20. 23. The hyperdense middle cerebral artery sign
  21. 25. <ul><li>Irreversible injury - Early mass effect and areas of hypodensity -- at higher risk of hemorrhage if given thrombolytics. </li></ul><ul><li>Significant hypodensity on the baseline scan -- question the time of onset </li></ul><ul><li>Hypodensity in an area greater than one third of the MCA distribution - considered a relative contraindication for thrombolytics </li></ul>
  22. 28. <ul><li>Would you order an MRI? </li></ul>
  23. 30. MRI <ul><li>Higher sensitivity for infarcts </li></ul><ul><li>Better for posterior fossa, lacunar infarcts and small cortical strokes </li></ul>
  24. 31. MRI not easily available / need skilled interpretation <ul><li>Subtle signs may not be apparent in 1 st 6 hrs </li></ul><ul><li>Sulcal effacement </li></ul><ul><li>Gyral swelling </li></ul><ul><li>Earliest signal intensity change in grey matter- white matter may be normal for 24 hrs </li></ul><ul><li>FLAIR sequences – optimise conspicuity - only abnormal areas are hyperintense </li></ul>
  25. 32. <ul><ul><li>Diffusion-weighted MRI (DW-MRI) - detects ischemic brain injury earlier than standard T1/T2-weighted MRI images or CT scan </li></ul></ul><ul><ul><li>Perfusion MRI (PW-MRI) – inject contrast material to show areas of decreased perfusion. </li></ul></ul><ul><ul><li>Together yields areas of diffusion-weighted imaging/perfusion-weighted imaging (DW-MRI/PW-MRI) mismatch, -- identifying potentially salvageable tissues . </li></ul></ul><ul><ul><li>MRA - noninvasive / no contrast material. </li></ul></ul><ul><ul><li>shows vascular anatomy and occlusive disease </li></ul></ul>IV contrast (Gado) needed to determine age of infarct
  26. 33. Imaging developments for thrombolytic therapy in stroke magnetic resonance imaging <ul><li>Concept of ischaemic umbra and penumbra translated to diffusion weighted image and perfusion weighted image on MRI. </li></ul><ul><li>DWI= irreversibly damaged infarct core </li></ul><ul><li>PWI=complete area of hypoperfusion </li></ul><ul><li>The volume difference between these two (PWI/DWI mismatch) is a measure of the ischaemic penumbra-- the salvagable ischaemic tissue at risk for infarction </li></ul>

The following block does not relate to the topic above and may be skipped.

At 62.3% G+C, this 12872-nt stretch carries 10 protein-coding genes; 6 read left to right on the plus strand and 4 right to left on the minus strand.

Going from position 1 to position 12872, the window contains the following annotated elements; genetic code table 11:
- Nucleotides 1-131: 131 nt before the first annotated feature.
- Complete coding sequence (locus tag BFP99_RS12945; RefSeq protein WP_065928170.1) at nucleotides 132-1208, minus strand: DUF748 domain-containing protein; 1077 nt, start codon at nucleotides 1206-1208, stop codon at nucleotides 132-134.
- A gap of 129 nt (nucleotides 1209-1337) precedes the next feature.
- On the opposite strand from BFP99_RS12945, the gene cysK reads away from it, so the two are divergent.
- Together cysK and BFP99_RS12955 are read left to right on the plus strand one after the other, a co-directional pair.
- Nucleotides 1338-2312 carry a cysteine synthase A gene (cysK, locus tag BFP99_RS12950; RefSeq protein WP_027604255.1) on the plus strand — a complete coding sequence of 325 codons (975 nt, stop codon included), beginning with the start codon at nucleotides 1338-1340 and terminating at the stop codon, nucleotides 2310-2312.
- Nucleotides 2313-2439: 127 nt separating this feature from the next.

27. 34. MRI – rule out ICH ?? <ul><li>Conventional spin MRI – good for subacute and chronic haemorrhage </li></ul><ul><li>Not useful in hyperacute ICH </li></ul><ul><li>Gradient recalled echo scans (GRE) very sensitive to fresh blood </li></ul><ul><li>FLAIR also useful </li></ul>
  28. 35. DW - MRI <ul><li>Depends on water molecule diffusability in acute ischemia </li></ul><ul><li>Apparent diffusion constant (ADC) low in area of acute ischemia (upto 10 – 14 days) </li></ul><ul><li>may correleate with final infarct size </li></ul><ul><li>Acute and chronic ischemic changes similar on T2W and FLAIR </li></ul>Returns to normal with time
  29. 36. Should we take a break ?
  30. 38. <ul><li>What about a DSA ? Angio?? </li></ul>
  31. 39. DSA <ul><li>Final word - allowing for intraarterial therapy also </li></ul><ul><li>But stroke risk 1- 2 % </li></ul><ul><li>Needs special facilities </li></ul><ul><li>Skilled operator </li></ul>
  32. 40. This is the CT scan picture What now ??
  33. 41. Reperfusion strategies improve blood flow and limit size of infarct <ul><li>IV thrombolytics - SK and rt-PA studied </li></ul><ul><li>Intraarterial thrombolytics </li></ul>No benefit More deaths and bleeds Within 3 hrs -Class I recommendation by the American Stroke Association
  34. 43. Establishing time of onset is especially critical <ul><li>Especially if - thrombolytic therapy is an option. </li></ul><ul><li>If the patient awakens with the symptoms, </li></ul><ul><li>then the time of onset is defined as the time the patient was last seen without symptoms. </li></ul>3.40 pm in our pt Arrived at 5 pm
  35. 44. Inclusion criteria for IV rt-PA <ul><li>Age > 18 yrs </li></ul><ul><li>Clinical diagnosis of ischemic stroke with clear symptom onset within 3 hrs </li></ul><ul><li>Non contrast CT without evidence of haemorrhage </li></ul>
  36. 45. Exclusion criteria -- Medical history <ul><li>Prior history of ICH </li></ul><ul><li>h/o IC neoplasm, aneurysm, AV malformation </li></ul><ul><li>Stroke / head trauma – previous 3 months </li></ul><ul><li>Major surgery / biopsy of parenchymal organ – preceding 14 days </li></ul><ul><li>GI / GU bleed – preceding 21 days </li></ul><ul><li>Recent MI - preceding 3 months </li></ul><ul><li>Seizure at onset </li></ul><ul><li>Known hereditary, acquired abnormal hemostasis </li></ul><ul><li>Current use of anticoagulants with PT > 15 secs </li></ul><ul><li>Use of heparin in previous 48 hrs - check aPTT </li></ul>
  37. 46. Exclusion criteria -- Clinical examination <ul><li>Neuro signs that improve rapidly </li></ul><ul><li>Isolated mild neuro deficits – ataxia, dysarthria, sensory loss alone </li></ul><ul><li>SBP > 185 mm Hg or DBP > 110 mmHg </li></ul><ul><li>Aggressive therapy needed to control BP </li></ul>